There have been mistakes, including hiring multiple inexperienced assistants in his first season, most notably being former offensive coordinator Drew Mehringer. He has received criticism early on for not seeming to embrace the past history of Rutgers, changing some offseason awards and having at least one former player express not feeling welcomed during his tenure. He underestimated the “Jersey Strong” mentality by not having someone on the coaching staff who understood it and was a native to the garden state, making it harder to forge strong relationships in local recruiting. The encouraging part is that Ash has learned from these mistakes and is making changes from when he started.
Entering his third season at Rutgers, Ash now has the most experienced offensive coordinator in his tenure with John McNulty, who checks off several boxes. They include someone with extensive college and pro experience, a history of developing players on both levels, was the most successful offensive coordinator in the past two decades at Rutgers, and someone many former players endorsed to get the job. He has continued to upgrade the coaching staff each offseason, including adding assistants that have Big Ten experience as a player or coach. He also has assistants who are versatile and have coached multiple positions in their careers, which strengthens the overall depth of the staff and gives Ash has more flexibility in filling vacancies year over year. His hiring of Rick Mantz, a well respected and longtime New Jersey scholastic coach, as director of high school relations, was a smart move as well.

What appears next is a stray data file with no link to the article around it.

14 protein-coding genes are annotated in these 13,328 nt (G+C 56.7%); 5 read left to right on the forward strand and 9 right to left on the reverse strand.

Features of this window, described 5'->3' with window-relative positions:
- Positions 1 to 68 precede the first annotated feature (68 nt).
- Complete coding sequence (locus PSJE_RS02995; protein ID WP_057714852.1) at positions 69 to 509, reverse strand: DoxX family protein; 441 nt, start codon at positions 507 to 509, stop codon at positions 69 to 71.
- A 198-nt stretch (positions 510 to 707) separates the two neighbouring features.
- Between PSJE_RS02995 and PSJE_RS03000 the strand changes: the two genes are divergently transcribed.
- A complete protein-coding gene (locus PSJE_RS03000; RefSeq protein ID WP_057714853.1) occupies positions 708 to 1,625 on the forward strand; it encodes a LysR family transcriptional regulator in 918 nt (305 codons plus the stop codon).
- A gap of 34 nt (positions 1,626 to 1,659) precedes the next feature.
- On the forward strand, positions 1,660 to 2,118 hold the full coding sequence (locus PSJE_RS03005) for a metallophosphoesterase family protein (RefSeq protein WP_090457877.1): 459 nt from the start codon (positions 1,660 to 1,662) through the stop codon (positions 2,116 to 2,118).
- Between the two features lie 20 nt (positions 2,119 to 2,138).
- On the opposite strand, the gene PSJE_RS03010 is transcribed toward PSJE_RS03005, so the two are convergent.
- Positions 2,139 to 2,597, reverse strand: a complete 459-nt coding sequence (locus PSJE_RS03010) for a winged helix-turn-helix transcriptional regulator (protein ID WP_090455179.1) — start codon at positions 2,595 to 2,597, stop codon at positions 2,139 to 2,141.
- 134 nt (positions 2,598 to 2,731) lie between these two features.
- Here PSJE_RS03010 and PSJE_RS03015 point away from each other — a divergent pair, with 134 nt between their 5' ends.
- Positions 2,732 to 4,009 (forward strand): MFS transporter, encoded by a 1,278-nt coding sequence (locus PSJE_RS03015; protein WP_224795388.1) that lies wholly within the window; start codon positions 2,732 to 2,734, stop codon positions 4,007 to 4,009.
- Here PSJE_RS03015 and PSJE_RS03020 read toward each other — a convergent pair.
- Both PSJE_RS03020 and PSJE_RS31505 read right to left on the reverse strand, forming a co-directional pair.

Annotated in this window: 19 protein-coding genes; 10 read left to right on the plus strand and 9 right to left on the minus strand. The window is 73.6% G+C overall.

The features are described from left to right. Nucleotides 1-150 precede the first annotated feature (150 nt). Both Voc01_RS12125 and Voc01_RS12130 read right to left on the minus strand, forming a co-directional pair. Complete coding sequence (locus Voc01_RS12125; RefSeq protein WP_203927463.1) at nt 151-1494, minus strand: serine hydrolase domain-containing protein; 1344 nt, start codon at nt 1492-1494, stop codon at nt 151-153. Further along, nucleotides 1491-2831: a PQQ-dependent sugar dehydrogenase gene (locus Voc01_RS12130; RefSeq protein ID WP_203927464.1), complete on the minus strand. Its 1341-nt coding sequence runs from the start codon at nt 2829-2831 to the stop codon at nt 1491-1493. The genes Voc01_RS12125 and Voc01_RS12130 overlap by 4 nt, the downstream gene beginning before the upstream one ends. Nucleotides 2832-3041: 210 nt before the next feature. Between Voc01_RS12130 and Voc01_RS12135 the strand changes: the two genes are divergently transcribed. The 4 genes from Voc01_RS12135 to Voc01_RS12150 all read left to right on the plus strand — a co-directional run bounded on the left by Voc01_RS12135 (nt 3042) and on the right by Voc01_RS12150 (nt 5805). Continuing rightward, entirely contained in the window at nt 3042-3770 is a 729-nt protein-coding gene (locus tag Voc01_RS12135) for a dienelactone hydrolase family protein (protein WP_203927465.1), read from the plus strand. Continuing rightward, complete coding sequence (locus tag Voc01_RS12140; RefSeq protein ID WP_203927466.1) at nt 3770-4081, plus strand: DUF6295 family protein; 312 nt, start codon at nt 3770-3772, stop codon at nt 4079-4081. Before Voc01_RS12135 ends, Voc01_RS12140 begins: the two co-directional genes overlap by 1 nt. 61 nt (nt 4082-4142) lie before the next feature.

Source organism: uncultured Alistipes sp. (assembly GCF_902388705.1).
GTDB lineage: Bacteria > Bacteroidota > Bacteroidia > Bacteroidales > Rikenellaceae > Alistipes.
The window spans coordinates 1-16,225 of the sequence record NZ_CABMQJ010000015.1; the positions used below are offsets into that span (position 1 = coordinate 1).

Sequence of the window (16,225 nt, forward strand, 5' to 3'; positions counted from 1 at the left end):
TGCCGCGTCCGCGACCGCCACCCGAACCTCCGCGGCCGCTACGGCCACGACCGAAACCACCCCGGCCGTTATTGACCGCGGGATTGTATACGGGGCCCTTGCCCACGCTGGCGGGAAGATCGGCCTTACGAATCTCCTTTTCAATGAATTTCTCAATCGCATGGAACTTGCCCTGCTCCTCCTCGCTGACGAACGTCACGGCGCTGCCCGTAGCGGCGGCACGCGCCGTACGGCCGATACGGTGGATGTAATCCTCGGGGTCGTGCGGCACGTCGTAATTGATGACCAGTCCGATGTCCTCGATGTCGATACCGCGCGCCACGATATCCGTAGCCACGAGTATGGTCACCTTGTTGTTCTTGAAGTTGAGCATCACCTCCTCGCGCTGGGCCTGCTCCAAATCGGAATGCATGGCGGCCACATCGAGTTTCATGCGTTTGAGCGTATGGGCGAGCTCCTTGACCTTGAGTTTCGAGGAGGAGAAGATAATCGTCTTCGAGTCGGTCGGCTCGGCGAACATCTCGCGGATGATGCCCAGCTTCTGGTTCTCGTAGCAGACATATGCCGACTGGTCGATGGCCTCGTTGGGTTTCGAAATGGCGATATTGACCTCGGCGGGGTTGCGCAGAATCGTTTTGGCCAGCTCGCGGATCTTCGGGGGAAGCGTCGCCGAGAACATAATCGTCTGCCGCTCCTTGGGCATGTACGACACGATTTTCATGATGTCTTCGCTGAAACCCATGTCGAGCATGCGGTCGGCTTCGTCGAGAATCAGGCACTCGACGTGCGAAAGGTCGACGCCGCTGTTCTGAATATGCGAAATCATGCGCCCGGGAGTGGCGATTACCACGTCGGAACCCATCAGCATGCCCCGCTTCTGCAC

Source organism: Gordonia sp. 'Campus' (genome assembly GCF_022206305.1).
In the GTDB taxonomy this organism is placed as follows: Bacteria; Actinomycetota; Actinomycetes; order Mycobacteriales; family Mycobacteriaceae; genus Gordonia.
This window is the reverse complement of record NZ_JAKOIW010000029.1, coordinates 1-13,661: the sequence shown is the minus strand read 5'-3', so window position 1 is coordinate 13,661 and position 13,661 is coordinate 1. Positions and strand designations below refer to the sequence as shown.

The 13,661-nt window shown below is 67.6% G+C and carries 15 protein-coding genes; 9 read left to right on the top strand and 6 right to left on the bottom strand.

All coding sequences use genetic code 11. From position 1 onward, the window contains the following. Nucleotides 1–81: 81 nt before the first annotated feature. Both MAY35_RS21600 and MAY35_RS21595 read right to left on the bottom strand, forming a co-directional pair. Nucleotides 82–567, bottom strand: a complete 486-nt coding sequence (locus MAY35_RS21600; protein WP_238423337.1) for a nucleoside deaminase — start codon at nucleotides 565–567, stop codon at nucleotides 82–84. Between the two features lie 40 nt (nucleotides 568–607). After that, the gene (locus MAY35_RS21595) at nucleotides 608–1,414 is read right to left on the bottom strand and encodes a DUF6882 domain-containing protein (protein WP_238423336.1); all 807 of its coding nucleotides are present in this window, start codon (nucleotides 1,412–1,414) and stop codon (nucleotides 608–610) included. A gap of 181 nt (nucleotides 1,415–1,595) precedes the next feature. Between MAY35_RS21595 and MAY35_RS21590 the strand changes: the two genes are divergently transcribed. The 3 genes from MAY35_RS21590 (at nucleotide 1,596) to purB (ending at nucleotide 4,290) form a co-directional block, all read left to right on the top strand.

Hiring Lester Erb, who coached at Iowa for over a decade, was a great addition last season and his background made it easier for Ash to fill a gap in adding Nunzio Campanile now. Adding a very prominent and successful local high school coach in Campanile sends a strong message to the entire state that Rutgers is serious about keeping its best talent home. In addition, he has hired as innovative an offensive mind as there is in the high school ranks by adding Campanile. With associate head coach/offensive line coach A.J. Blazek, Erb, and Campanile under coordinator John McNulty, Rutgers has a legitimately strong staff on offense.
While Rutgers hasn’t landed a stellar recruiting class under Ash yet, the program has upgraded the talent level on offense considerably and now they have a coaching staff equipped to develop the young players on the roster. With a quarterback room that now includes Johnathan Lewis, Jalen Chatman, and Artur Sitkowski, as well as a unit that has playmakers that are homegrown talents in Bo Melton, Raheem Blackshear and Isaiah Pacheco on the roster, the future certainly seems brighter than it has in some time.
The defense has always been in good hands under Ash’s watchful eye and with the staff he put together. The progress on that side of the ball has been evident so far in his tenure, but the offense has been one of the worst in college football for the past two seasons. Ash has made it a priority this offseason and by adding McNulty, as well as Campanile, Rutgers is in much better shape from a coaching perspective as they begin to prepare for next season.
With all that said, the most encouraging takeaway for me is that Chris Ash is developing as a head coach and is improving on the job. He is moving past his binders of information that he brought with him and applying lessons he has learned in his first two years at Rutgers that he couldn’t find the answers to in any book. Any great leader learns from their mistakes and grows into their role over time. Ash is showing major signs this offseason of improving the program and making bold moves. That should make Rutgers fans hopeful that the program is slowly, but surely, getting better and in time, on the way to becoming a consistent winner.